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On the Substance

If you are a regular reader of this blog, you are already aware that I am the one mostly responsible for forcing the city’s hand when it came to the structure and selection procedure for members of the Community Development Commission. It was I who pointed out that the 2014 change of the commission to a 16-member body, with half of the members appointed exclusively by the mayor, was a violation of the CSBG (Community Service Block Grant) Act. Predictably, the city and its lawyers fought me every single step of the way. I eventually involved the Texas Department of Housing and Community Affairs (the state administrator for CSBG), CAPLAW, as well as the federal department of Health and Human Services. Eventually the smoke cleared, and by late summer of 2018, a more compliant (but still not fully optimal) process was put into place.

Here’s the deal: the federal CSBG act does require that geographic representatives live in the areas they represent; Mathias isn’t wrong about that. But the true cornerstone of this provision of the law lies in the fact that these representatives are democratically selected officials. In other words, it is the poor communities themselves who get to choose who they wish to represent them. And Bertha Delgado and her family are as East Austin as it gets.

Bottom line: Jayme Mathias and his parishioner Pio Renteria believe it is they who represent East Austin, and they interpreted Delgado’s re-election to the commission as a repudiation. The narcissistic sense of hurt and vituperation evident in Mathias’s letter make this plain.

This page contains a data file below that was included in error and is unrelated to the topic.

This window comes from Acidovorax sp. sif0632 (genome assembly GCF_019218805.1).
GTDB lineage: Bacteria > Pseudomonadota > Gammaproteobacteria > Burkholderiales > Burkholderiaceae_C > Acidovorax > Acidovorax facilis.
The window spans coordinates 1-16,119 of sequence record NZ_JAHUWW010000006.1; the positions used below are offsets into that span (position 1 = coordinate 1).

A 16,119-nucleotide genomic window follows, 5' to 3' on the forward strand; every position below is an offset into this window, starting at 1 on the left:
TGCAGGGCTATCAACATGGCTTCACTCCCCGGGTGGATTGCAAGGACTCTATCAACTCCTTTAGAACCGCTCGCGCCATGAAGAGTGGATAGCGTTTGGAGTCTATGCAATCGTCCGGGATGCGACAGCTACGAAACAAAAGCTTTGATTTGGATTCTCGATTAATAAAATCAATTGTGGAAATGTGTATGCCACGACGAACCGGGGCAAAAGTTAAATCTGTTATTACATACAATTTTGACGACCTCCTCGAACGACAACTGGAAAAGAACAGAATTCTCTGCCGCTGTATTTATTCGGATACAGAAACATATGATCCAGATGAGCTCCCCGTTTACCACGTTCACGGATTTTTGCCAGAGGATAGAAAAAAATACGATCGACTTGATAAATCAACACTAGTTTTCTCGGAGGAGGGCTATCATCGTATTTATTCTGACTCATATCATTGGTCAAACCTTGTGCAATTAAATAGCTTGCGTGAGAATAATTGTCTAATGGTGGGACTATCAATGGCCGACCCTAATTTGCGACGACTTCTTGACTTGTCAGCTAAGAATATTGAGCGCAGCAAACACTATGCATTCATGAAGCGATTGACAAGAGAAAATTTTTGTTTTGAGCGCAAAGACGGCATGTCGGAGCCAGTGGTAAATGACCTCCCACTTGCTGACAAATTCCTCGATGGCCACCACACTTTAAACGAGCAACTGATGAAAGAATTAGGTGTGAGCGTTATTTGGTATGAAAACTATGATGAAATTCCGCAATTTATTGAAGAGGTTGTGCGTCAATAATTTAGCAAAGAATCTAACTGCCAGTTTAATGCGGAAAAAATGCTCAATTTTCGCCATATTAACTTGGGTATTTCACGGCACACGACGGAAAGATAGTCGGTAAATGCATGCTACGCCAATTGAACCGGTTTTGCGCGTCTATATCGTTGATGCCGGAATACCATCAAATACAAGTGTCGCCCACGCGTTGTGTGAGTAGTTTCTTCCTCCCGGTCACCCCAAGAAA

But the law also permits local governments to modify the procedure, with state government approval. As a result, in its ordinance the city chose not to require the residency requirement. So even if it were shown to be the case that Ms. Delgado does not reside in East Austin, she would still be eligible to serve — because she was lawfully elected in compliance with the city’s process. The city’s public health department, which oversees these community elections, largely appears to agree.

I should note that the reason the city chose not to include the residency requirement is because city officials wanted the freedom to “elect” outsiders to the Community Development Commission. For instance this has long been the case in Montopolis, whose geographic seat was perpetually vacant for much of the early to mid 2000’s during Pio Renteria’s lickspittle tenure as commission chair, or was occupied by outsiders like Oktomy Kusuma, whom nobody in the Montopolis community knew.

My prediction is that the city council will not over-ride this democratic result and will eventually re-appoint Delgado back to the Community Development Commission. She is so obviously active in East Austin affairs, and represents one of the community’s most noted and longstanding Hispanic families, that it would be unjust and troubling for the city council to do otherwise.

For Trustee Mathias, his grassroots standing in the community already did not have much further to fall. Runoffs and schoolboard elections are notoriously low turnout affairs. It is indeed a positive sign for 2020 that rank and file members of the East Austin electorate now also consider him to be the self-serving opportunist and hack I always thought he was. His next election will surely prove interesting watching.

As for Renteria, last December’s runoff election result versus his sister Susana Almanza convinced him and his supporters that they now have a mandate to double down on the gentrifying and urbanist policies they have been pushing. Conveniently overlooked was the fact that turnout in that runoff election hovered at around two percent. Only a fool or a zealot would believe that an election result with only two percent turnout constitutes a mandate for the radical political surgery Renteria and his colleagues Jimmy Flannigan, Greg Casar, Natasha Harper-Madison and Delia Garza have been pushing. Expect Renteria to continue to do his puppet master Steve Adler’s bidding, but the hard working and long suffering citizens of District 3 are under no obligation to co-sign his self-described “progressive” agenda. If Renteria was smart, he would interpret the re-election of Bertha Delgado to the CDC as a sign to at least slow down his support for displacement-inducing policies.